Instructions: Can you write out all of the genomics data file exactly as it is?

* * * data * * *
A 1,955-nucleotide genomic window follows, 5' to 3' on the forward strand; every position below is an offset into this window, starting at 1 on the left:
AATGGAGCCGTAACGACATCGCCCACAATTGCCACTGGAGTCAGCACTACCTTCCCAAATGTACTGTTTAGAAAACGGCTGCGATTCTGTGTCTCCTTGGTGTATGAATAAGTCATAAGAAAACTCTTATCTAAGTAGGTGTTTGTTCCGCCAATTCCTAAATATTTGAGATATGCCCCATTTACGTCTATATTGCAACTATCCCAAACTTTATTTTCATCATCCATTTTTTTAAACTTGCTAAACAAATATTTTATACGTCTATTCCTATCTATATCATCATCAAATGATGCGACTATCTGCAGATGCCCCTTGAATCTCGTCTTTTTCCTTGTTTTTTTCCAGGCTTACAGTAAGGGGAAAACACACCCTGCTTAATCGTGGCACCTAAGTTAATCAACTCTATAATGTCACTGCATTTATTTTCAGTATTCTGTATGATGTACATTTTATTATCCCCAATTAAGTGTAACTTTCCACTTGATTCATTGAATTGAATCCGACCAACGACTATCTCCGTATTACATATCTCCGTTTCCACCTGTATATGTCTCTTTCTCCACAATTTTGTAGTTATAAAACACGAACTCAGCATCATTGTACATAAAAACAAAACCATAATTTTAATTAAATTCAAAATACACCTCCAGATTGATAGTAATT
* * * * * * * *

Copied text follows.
A 1,955-nucleotide genomic window follows, 5' to 3' on the forward strand; every position below is an offset into this window, starting at 1 on the left:
AATGGAGCCGTAACGACATCGCCCACAATTGCCACTGGAGTCAGCACTACCTTCCCAAATGTACTGTTTAGAAAACGGCTGCGATTCTGTGTCTCCTTGGTGTATGAATAAGTCATAAGAAAACTCTTATCTAAGTAGGTGTTTGTTCCGCCAATTCCTAAATATTTGAGATATGCCCCATTTACGTCTATATTGCAACTATCCCAAACTTTATTTTCATCATCCATTTTTTTAAACTTGCTAAACAAATATTTTATACGTCTATTCCTATCTATATCATCATCAAATGATGCGACTATCTGCAGATGCCCCTTGAATCTCGTCTTTTTCCTTGTTTTTTTCCAGGCTTACAGTAAGGGGAAAACACACCCTGCTTAATCGTGGCACCTAAGTTAATCAACTCTATAATGTCACTGCATTTATTTTCAGTATTCTGTATGATGTACATTTTATTATCCCCAATTAAGTGTAACTTTCCACTTGATTCATTGAATTGAATCCGACCAACGACTATCTCCGTATTACATATCTCCGTTTCCACCTGTATATGTCTCTTTCTCCACAATTTTGTAGTTATAAAACACGAACTCAGCATCATTGTACATAAAAACAAAACCATAATTTTAATTAAATTCAAAATACACCTCCAGATTGATAGTAATT